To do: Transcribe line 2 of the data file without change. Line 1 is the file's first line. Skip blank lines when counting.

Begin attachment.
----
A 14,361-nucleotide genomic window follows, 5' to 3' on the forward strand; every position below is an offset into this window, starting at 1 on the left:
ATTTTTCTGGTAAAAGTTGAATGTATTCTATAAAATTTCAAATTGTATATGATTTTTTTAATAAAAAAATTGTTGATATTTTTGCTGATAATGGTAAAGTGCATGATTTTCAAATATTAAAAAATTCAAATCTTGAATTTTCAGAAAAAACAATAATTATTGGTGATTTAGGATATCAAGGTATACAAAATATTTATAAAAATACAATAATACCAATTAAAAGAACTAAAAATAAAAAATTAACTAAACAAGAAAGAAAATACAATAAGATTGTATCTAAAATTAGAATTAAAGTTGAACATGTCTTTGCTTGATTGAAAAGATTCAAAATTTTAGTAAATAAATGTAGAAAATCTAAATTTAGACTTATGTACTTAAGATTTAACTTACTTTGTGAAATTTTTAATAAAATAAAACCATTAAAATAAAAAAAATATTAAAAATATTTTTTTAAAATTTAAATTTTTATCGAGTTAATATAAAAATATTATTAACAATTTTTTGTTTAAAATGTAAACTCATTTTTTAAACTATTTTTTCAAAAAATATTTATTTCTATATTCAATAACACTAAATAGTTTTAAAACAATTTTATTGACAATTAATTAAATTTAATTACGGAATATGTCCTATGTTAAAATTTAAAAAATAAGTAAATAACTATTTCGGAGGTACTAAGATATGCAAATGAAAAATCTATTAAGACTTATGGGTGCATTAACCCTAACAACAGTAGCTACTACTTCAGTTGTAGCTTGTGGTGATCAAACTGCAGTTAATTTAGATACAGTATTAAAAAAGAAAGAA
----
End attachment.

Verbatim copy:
ATTTTTCTGGTAAAAGTTGAATGTATTCTATAAAATTTCAAATTGTATATGATTTTTTTAATAAAAAAATTGTTGATATTTTTGCTGATAATGGTAAAGTGCATGATTTTCAAATATTAAAAAATTCAAATCTTGAATTTTCAGAAAAAACAATAATTATTGGTGATTTAGGATATCAAGGTATACAAAATATTTATAAAAATACAATAATACCAATTAAAAGAACTAAAAATAAAAAATTAACTAAACAAGAAAGAAAATACAATAAGATTGTATCTAAAATTAGAATTAAAGTTGAACATGTCTTTGCTTGATTGAAAAGATTCAAAATTTTAGTAAATAAATGTAGAAAATCTAAATTTAGACTTATGTACTTAAGATTTAACTTACTTTGTGAAATTTTTAATAAAATAAAACCATTAAAATAAAAAAAATATTAAAAATATTTTTTTAAAATTTAAATTTTTATCGAGTTAATATAAAAATATTATTAACAATTTTTTGTTTAAAATGTAAACTCATTTTTTAAACTATTTTTTCAAAAAATATTTATTTCTATATTCAATAACACTAAATAGTTTTAAAACAATTTTATTGACAATTAATTAAATTTAATTACGGAATATGTCCTATGTTAAAATTTAAAAAATAAGTAAATAACTATTTCGGAGGTACTAAGATATGCAAATGAAAAATCTATTAAGACTTATGGGTGCATTAACCCTAACAACAGTAGCTACTACTTCAGTTGTAGCTTGTGGTGATCAAACTGCAGTTAATTTAGATACAGTATTAAAAAAGAAAGAA